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Diarrhea is defined by the World Health Organization as the passing of loose or watery stools more than three times a day. These irregular bowel movements are due to one of two things: either more fluid is released into the intestines, or conversely, the intestines are instead struggling to absorb any liquid at all.

Acute diarrhea is the most common form of diarrhea. It produces watery stool and does not last more than a few days.

Chronic diarrhea also produces inconsistent stool, but it lasts much longer. It is associated with certain conditions such as inflammatory bowel disease (IBD), celiac disease and irritable bowel syndrome (IBS). The symptoms and effects of chronic diarrhea are often more severe than acute diarrhea.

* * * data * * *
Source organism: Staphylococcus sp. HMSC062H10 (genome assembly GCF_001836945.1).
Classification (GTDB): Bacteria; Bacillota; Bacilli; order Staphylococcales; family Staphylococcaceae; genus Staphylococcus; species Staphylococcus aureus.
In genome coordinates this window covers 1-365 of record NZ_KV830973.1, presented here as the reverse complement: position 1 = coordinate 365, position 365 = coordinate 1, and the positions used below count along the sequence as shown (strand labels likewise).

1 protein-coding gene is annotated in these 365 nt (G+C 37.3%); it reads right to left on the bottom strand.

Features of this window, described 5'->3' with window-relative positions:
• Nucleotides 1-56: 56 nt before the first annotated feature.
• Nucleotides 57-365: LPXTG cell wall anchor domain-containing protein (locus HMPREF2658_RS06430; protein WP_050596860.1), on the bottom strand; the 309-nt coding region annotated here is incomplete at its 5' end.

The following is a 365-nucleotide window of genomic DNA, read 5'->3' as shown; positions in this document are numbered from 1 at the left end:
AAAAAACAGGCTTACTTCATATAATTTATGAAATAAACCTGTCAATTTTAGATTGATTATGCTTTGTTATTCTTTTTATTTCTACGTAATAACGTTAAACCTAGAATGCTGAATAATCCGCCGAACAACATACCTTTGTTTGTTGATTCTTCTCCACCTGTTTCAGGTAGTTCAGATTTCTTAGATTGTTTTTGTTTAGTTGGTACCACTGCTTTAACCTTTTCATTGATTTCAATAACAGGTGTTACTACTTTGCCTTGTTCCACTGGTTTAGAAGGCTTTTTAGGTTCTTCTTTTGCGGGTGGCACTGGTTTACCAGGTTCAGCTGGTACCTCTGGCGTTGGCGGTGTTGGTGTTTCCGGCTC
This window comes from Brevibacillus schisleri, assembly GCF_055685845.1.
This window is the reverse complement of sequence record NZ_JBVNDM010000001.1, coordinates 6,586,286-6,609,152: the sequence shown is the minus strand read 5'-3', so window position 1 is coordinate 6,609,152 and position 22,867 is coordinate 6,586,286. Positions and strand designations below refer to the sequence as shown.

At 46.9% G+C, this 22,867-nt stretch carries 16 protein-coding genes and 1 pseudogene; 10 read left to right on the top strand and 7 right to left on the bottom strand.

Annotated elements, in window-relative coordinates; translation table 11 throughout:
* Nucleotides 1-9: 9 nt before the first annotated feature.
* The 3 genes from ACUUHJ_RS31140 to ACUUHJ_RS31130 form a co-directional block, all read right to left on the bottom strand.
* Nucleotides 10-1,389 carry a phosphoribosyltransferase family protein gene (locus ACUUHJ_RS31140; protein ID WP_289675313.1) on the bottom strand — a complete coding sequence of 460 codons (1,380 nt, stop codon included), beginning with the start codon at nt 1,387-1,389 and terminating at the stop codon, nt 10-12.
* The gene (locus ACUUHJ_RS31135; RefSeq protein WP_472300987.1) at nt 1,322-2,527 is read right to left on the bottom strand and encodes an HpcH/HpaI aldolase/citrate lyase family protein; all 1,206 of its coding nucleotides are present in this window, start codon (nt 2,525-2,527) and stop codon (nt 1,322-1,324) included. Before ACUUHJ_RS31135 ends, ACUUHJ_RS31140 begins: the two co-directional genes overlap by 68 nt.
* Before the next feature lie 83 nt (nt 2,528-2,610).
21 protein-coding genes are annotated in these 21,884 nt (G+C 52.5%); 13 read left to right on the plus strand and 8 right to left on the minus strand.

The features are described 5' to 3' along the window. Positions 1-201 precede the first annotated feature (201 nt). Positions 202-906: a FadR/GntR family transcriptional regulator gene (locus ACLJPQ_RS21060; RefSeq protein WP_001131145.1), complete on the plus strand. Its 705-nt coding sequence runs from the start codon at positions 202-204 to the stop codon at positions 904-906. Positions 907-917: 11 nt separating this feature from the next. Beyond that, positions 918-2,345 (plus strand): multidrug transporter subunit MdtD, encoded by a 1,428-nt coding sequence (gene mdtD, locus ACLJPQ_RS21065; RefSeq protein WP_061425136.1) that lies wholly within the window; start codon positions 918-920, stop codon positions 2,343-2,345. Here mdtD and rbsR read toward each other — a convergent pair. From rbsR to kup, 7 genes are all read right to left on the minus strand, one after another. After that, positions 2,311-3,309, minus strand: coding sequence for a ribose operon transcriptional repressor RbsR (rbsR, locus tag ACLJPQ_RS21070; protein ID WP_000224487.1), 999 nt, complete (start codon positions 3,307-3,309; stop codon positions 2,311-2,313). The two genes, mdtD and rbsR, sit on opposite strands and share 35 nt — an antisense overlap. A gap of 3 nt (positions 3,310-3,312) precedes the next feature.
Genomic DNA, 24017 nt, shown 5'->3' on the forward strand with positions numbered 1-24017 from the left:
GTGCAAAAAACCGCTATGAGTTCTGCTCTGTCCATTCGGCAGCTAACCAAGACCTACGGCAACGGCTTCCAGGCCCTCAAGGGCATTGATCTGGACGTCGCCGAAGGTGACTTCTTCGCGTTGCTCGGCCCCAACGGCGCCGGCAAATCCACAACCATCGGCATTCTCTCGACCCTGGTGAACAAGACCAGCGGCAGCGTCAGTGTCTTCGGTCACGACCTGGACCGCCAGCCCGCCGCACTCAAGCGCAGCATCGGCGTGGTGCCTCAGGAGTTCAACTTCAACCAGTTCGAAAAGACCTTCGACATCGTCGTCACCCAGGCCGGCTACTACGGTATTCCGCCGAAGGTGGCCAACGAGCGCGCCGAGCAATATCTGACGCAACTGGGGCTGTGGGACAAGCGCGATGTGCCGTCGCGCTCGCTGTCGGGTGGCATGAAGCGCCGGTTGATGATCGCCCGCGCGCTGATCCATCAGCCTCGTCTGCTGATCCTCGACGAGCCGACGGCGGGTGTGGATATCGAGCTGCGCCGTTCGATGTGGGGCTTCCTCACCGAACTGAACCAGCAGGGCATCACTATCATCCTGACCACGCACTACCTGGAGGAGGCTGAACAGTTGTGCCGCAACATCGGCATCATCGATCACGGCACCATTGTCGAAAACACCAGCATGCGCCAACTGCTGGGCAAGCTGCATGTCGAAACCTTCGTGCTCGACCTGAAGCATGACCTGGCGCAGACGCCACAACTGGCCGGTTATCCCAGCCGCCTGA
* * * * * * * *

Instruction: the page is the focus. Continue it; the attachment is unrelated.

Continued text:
There is an average of two billion cases of diarrheal disease every year, and the typical adult will encounter an episode of diarrhea about four times a year. Diarrhea can occur at any age and, in most cases, it is treatable and short-lived.

Most cases of diarrhea are minor and resolve themselves in a few days. But some longer-lasting cases, usually those due to infection or chronic disease, can be serious. Around 2.2 million people died due to diarrheal diseases in 2004. According to a 2008 WHO report, diarrhea is the fifth leading cause of death in the world.

In every person there are billions of microorganisms that keep your gut (intestines) working properly. These are called intestinal flora and they play a well-established role in digestion and infectious GI diseases. Some medicines, certain diseases, travel and stress can cause an upset in the balance of microorganisms in your body.